How Placebos Work
A placebo is an inactive medication or medical procedure that resembles an actual treatment but is a fake version that does not actually act on a disease or medical condition. For some people, however, placebos can still have a positive or negative effect on symptoms, if only for a brief period of time. A positive placebo effect is thought to occur as a result of believing a treatment is real, combined with the body’s natural ability to provide pain relief. In effect, placebo can be a psychological remedy for a physical ailment.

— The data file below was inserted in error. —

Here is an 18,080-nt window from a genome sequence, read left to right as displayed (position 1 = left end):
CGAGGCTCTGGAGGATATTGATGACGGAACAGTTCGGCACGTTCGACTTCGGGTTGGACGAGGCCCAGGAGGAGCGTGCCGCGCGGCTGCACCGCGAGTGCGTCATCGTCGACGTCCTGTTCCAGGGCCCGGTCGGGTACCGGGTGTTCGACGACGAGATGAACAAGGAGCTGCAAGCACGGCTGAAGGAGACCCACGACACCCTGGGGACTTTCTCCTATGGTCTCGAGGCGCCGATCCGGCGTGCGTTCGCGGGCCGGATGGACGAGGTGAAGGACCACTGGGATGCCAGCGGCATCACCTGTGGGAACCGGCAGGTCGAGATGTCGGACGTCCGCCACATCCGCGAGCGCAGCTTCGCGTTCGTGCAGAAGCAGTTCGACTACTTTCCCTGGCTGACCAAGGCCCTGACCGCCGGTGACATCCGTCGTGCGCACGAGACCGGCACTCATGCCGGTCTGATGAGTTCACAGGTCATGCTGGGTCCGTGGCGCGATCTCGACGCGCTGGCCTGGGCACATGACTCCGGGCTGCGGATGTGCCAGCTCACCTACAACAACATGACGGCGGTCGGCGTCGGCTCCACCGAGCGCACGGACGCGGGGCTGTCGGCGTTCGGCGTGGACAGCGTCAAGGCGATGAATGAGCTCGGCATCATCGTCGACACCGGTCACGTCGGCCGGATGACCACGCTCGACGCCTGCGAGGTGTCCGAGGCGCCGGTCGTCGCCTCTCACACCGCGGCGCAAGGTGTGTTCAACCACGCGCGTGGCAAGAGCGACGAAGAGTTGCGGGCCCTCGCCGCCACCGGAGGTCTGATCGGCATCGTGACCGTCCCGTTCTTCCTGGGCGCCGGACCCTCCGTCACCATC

Placebos do not generally have long-lasting effects and they do not cure diseases. Much of the placebo effect depends on a person’s expectations. If a person expects to feel relief, they just might. If a person fears side effects, those might occur. When the placebo effect is negative, it is sometimes referred to as the nocebo effect.